Consideration #2 How you are rewarded (Compensation):

When choosing what to study consider the finances. In the case of an MBA vs. a Masters in Analytics, which pays more after graduation? Data scientists are one of the most well-paid professions. However, MBAs are known to command a high salary.

To understand this trade-off, let’s look at two cases of this choice. The first case is Harvard (a top school equivalent) and the second is the national average (an average school equivalent.)

At Harvard, a 2nd year MBA student after graduating can expect to make $140,000. They can also expect to get roughly a ~$25,000 signing bonus. Roughly, ~30% of the graduating class went into consulting, another ~20% went into finance, and another ~20% went into Tech.

Now let’s compare that to Harvard’s equivalent data analytics degree: the Harvard’s School of Engineering and Applied Science Masters in Computational Science*.  In 2018, graduates of this program went on to work at places like AirBnB, Facebook, and Google. On average, the programs reports graduates earned between $80,000 - $140,000. So, let’s say on average about ~$110,00 per year.

For top schools, the financial advantage of getting an MBA probably outweighs that of getting an MS in analytics. However, what if you’re not looking at Harvard? Rather, you’re looking at an average school across the US. In this case, let’s hop across the river from Boston to Boston University.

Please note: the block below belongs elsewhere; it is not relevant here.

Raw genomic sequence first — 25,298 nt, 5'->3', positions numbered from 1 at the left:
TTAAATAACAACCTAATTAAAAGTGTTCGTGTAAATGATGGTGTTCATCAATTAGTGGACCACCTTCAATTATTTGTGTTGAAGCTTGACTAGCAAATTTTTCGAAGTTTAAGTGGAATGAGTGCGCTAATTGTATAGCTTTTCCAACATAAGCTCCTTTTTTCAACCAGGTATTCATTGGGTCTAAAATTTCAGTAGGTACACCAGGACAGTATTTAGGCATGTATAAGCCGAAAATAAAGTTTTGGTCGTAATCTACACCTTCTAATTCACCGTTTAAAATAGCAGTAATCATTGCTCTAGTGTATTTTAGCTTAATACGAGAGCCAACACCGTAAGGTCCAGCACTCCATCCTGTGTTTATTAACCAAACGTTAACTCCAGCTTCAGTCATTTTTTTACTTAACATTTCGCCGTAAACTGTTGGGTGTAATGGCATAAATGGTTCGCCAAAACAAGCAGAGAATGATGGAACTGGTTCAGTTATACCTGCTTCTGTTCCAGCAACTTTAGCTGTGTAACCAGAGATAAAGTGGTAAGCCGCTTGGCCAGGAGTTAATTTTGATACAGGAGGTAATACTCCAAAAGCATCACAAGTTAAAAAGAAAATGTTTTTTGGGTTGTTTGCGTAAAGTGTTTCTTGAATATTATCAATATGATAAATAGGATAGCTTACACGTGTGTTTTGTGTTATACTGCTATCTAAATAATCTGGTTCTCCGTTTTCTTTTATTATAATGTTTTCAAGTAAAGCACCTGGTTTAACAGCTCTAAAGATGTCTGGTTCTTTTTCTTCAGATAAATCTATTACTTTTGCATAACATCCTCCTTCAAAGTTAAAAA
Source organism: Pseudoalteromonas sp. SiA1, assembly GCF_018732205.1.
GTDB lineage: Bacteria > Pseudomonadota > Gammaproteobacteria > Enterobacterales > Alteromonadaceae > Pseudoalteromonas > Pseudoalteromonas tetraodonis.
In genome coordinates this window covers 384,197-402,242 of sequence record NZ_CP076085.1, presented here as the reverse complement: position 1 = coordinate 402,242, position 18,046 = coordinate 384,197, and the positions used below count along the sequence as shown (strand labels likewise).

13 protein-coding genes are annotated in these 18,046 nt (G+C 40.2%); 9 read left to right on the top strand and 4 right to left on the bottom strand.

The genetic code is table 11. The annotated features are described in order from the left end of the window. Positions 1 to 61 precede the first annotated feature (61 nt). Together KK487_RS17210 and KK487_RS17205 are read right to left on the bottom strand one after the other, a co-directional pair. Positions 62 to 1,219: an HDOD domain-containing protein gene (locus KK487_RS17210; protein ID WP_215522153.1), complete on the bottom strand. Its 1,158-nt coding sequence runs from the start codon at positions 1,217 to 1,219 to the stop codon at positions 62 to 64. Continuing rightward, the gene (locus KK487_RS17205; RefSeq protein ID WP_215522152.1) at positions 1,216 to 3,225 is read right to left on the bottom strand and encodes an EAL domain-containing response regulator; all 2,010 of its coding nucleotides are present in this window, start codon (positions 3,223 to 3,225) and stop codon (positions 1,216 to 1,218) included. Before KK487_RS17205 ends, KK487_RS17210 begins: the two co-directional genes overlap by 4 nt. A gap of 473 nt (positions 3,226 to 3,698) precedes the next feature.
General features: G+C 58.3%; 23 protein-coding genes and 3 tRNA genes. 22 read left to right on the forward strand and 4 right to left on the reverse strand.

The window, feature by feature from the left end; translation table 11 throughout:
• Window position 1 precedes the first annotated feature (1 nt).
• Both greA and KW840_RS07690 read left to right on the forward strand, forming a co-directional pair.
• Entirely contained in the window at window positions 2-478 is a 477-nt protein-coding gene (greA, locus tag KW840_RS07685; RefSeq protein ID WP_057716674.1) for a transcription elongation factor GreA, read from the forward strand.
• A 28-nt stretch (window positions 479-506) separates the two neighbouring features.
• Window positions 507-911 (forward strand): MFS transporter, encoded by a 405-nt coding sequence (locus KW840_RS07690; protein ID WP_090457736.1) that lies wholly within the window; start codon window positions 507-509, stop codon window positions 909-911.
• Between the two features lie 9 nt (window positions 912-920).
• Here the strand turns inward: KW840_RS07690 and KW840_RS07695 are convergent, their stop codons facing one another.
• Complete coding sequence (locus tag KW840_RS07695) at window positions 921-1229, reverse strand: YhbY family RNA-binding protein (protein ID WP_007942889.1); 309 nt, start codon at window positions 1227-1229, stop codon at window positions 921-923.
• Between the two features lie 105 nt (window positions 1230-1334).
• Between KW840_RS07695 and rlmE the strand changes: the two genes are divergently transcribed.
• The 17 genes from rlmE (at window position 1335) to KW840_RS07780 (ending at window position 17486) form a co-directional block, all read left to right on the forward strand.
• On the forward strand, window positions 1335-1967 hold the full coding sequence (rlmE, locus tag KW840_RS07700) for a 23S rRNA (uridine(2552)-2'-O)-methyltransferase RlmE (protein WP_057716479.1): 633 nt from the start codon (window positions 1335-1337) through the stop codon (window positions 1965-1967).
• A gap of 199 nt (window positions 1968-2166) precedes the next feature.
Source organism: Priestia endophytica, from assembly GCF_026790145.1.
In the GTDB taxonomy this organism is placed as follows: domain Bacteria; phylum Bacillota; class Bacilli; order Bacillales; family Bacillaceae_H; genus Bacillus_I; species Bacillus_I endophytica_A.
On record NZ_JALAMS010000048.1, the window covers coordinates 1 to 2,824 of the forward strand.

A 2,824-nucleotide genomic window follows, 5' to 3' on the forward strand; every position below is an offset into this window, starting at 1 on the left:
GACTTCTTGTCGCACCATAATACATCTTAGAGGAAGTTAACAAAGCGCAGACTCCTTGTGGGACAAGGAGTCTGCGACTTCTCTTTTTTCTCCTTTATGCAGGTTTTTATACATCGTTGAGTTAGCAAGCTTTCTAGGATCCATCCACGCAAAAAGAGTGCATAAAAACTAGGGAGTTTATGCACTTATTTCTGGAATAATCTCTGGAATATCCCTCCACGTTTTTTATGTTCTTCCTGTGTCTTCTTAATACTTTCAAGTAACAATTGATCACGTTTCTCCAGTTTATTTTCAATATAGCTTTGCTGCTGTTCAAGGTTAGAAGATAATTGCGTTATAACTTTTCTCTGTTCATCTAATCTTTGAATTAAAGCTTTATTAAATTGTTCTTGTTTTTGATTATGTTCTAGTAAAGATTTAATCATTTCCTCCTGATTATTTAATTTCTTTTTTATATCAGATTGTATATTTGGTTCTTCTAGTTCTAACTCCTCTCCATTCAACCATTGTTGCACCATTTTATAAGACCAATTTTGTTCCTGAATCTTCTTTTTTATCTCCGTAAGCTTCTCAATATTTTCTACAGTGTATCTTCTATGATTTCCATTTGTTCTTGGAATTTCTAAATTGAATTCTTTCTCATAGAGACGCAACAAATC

In this case, the compensation advantage for MBAs decreases dramatically. A graduate of the MBA program at Boston University should expect to receive a starting salary around $90,000. Meanwhile, the graduates from BU’s master of analytics, which can be taken as an online program, receive an average salary of $80,000

Add on that the BU MBA program typically had five years of work experience and the difference in salary narrows even farther. When it comes to less highly ranked programs, the salary advantage of an MBA almost entirely goes away. 

Consideration #3:  Where you can go after (Career prospects)

Beyond compensation, what does your career look like after these two degrees? Where can you work and what can you look forward to in ten or twenty years?

In terms of the type of company this degree can give you access to, a Master’s in Analytics likely wins. Mckinsey Global Institute reports that by 2024 there could be 240,000 unfillled data analytics roles in the US.   need for an analytics skill set. That means that top employers like (Google, McKinsey, GE, etc.) are desperate for top analytical talent. Because there are fewer technical talents, competition is less intense and so the opportunity to join top companies is higher.